Sunday morning with pictures
Inside the Sunday morning comic strips, we trained hard
to catch as much laughter as we could bear, and stay
away from the ordinary kinds of trouble that are so
exhilarating. We could imagine the world a fine place
for walking out across the fields, and not to throw
stones at birds.
And here’s Big Daddy Warbucks, cash on the line,
flashing a wad of bills, being smoked by his fat cigar.
Who has finally made it, shoulder arms, and will one day
take giant steps and march to the counting house,
right out of the picture.
Looking on, her saucer eyes, hair electric with
something she can’t find a name for, Little Orphan Annie,
wringing her hands full of loneliness. Looking for a place
to come home to with windows full of light.
And that large Dog in the corner of the picture, eating air
he is howling you can hear him, his eyes on fire, he is howling
for a life gone missing.
Michael Harlow has written 12 books of poetry, and was awarded the prestigous Prime Minister’s Award for Literary Achievement for Poetry in 2018. A collection of his poems, Nothing For It But To Sing, won the Kathleen Grattan Award for Poetry, and in 2014 he was awarded the Lauris Edmond Memorial prize for Distinguished Contribution to New Zealand poetry. He has been awarded a number of Writers’ Residences including the Robert Burns Fellowship, the Katherine Mansfield Menton Fellowship to France. In 2019 The Moon in a Bowl of Water was published by Otago University Press. He lives and works in Central Otago as a writer, editor, and Jungian therapist.
Harlow comments: ‘I’ve often been asked, Why did you want to be a poet anyway? And How did it that happen? Searching questions; and not unlike so much poetry itself, trying to discover how it is we are so mysterious to ourselves and to the world out there.
‘I began to make heart wrenchingly serious poems when I fell in love with the “girl next door”. It was the only way I thought I might impress her, or at least get her to notice my glancing smiles and fumbling casual conversation. This is when music enters the poetry picture. The music of poetry. She played the piano and the flute, and very accomplished too; and she confessed at one of our orchestral music rehearsals that she liked poetry. Lots.
‘And I’m still ask myself when wrestling with the language that might make a poem happen, how do these poems arrive? And again when reading poems that strike a light in the ear, since the eye and the ear have such an intimate relationship. There were only six books in the household where I grew up; and these were safely stowed away in my parents’ bedroom. No surprise then that I was an early and avid reader. Pretty insatiable really, ever in search of something to read to open up worlds beyond the narrow place in which I was so confused. I would read anything. Especially adventure stores and comic books which were cheap enough for pocket money, and easily traded around.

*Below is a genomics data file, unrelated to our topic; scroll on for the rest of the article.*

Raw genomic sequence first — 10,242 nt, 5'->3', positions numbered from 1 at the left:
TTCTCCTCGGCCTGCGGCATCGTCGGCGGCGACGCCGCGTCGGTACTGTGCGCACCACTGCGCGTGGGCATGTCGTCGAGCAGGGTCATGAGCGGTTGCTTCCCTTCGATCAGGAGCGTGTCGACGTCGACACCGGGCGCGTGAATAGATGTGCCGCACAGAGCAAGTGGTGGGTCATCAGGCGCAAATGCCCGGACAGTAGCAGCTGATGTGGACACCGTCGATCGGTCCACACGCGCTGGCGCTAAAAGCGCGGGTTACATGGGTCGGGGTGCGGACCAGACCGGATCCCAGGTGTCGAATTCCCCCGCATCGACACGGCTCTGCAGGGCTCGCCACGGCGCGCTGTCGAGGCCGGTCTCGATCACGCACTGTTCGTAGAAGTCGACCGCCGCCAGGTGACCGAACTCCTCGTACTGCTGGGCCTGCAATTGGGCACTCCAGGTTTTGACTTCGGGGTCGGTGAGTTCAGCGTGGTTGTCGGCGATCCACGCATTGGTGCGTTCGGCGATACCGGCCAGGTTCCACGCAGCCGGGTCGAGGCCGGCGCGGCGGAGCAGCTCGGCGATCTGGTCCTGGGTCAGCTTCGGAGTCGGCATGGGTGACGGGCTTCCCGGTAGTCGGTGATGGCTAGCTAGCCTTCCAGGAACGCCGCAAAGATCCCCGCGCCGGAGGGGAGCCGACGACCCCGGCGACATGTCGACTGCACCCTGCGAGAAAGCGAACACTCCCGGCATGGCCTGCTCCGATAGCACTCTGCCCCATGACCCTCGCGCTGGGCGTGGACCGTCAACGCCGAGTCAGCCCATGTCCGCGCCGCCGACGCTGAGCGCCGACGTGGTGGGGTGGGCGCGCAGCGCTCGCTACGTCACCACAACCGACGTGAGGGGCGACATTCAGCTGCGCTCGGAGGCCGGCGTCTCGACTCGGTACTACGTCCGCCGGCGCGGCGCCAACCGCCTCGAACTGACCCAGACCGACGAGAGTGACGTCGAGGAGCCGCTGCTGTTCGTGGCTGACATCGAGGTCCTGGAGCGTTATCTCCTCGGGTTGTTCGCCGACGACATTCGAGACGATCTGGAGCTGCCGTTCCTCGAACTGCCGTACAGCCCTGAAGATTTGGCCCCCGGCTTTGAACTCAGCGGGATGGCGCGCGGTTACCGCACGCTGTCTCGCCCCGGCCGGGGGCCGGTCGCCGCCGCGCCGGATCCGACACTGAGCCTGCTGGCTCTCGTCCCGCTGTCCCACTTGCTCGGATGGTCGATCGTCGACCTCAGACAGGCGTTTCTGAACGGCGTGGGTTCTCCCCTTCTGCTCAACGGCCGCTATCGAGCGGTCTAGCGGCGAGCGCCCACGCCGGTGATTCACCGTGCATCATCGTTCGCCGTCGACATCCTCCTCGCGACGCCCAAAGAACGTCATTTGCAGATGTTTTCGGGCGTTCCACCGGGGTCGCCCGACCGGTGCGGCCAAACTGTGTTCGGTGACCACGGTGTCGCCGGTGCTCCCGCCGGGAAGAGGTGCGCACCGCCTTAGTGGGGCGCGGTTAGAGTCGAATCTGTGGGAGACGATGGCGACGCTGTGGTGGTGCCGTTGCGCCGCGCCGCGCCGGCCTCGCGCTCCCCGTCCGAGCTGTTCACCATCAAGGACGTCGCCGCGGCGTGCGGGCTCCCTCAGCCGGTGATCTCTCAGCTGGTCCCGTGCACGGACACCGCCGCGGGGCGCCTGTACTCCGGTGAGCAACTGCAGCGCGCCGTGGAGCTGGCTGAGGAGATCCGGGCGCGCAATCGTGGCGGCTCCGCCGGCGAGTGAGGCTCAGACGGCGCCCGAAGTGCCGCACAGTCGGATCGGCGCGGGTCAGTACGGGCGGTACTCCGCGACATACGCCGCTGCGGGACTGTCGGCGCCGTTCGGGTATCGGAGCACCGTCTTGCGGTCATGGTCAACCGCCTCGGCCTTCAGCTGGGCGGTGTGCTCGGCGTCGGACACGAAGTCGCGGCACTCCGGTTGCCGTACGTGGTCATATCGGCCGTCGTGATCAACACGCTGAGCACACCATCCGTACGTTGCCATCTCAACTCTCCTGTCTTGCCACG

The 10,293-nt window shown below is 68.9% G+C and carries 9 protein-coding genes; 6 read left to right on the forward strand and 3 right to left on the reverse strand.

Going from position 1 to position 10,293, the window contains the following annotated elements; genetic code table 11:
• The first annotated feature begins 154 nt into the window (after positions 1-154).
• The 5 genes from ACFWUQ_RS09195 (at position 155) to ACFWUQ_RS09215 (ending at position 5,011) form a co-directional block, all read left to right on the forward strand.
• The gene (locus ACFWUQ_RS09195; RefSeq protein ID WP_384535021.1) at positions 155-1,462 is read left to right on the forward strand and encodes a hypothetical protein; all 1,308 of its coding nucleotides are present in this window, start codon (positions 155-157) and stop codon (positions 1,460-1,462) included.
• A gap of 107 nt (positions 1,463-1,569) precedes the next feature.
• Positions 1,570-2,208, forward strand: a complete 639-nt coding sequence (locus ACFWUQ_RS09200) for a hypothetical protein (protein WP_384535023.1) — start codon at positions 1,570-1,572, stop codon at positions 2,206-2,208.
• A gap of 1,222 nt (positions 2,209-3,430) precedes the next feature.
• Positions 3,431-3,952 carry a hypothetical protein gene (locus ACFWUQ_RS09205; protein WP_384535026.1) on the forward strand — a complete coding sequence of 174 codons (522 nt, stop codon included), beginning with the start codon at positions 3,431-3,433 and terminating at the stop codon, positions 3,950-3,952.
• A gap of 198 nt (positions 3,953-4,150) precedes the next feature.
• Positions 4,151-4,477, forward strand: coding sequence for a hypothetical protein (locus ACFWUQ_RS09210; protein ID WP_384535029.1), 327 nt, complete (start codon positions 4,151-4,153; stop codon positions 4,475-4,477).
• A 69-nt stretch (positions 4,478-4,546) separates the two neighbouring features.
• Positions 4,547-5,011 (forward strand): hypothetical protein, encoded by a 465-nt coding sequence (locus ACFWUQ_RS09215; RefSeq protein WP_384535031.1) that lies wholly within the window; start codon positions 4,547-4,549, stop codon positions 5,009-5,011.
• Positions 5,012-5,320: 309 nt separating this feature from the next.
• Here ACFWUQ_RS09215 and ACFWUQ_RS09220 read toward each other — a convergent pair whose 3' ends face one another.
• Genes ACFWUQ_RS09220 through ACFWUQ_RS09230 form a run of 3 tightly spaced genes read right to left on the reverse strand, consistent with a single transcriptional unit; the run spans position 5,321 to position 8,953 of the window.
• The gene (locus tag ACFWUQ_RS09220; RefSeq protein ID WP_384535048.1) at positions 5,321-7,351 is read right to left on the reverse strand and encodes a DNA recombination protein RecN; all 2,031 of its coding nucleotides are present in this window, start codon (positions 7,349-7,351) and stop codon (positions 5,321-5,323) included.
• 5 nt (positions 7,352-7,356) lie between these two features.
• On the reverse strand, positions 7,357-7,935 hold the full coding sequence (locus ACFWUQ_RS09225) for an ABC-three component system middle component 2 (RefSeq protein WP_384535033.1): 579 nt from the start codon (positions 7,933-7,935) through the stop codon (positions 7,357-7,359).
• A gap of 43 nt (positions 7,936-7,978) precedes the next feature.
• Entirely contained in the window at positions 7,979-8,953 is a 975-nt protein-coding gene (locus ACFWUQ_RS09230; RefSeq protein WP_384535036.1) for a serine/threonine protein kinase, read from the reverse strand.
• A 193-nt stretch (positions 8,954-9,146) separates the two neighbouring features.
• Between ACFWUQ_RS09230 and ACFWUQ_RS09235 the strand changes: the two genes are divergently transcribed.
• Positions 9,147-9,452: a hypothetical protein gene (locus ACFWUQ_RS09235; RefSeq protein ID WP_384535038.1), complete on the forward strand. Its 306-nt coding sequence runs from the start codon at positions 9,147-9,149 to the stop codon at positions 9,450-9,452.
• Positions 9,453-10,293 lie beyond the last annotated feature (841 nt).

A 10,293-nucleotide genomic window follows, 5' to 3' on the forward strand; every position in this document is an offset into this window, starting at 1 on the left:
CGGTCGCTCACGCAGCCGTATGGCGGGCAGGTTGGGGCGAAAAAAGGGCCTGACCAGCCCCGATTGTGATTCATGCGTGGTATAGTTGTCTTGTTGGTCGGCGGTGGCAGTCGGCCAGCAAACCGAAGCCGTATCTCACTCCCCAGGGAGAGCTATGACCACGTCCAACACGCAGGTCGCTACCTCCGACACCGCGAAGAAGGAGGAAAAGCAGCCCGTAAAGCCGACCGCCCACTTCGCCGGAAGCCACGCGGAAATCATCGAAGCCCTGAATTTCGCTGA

‘And the highlight the “Sunday morning with pictures” on radio—the very title of this poem. This world of comic book stories that was exciting, sometimes pretty scary even menacing; and so full of funnies, sometimes hilarious and fall-about laughter. All of which is I think an ordinary blessing to be had for what turned out to be the making of a poet—with a kind of desperate imagination.
‘As this poem says in the first panel: “we trained hard / to catch as much laughter as we could bear/ … We could imagine the world a fine place / for walking out across the fields and never to throw / stones at birds.”
‘And because this is a prose-poem with a narrative line and a lyric impulse; and because the light lies down with the dark, there’s this comic book character Big Daddy Warbucks “…flashing a wad of bills, being smoked by his fat cigar”, who makes a satiric appearance.
‘And from the same comic strip here’s the intriguing Little Orphan Annie: “saucer eyes, hair electric…wringing her hands full of loneliness, looking for a place to come home to…” And finally, to conclude the poem and always to keep it open: the “large Dog…his eyes on fire, he is howling for a life gone missing.”
‘For reasons, then and now, I can only guess at, this “howling” dog is still in the picture from time to time in my mytho-poetic imaginative world.’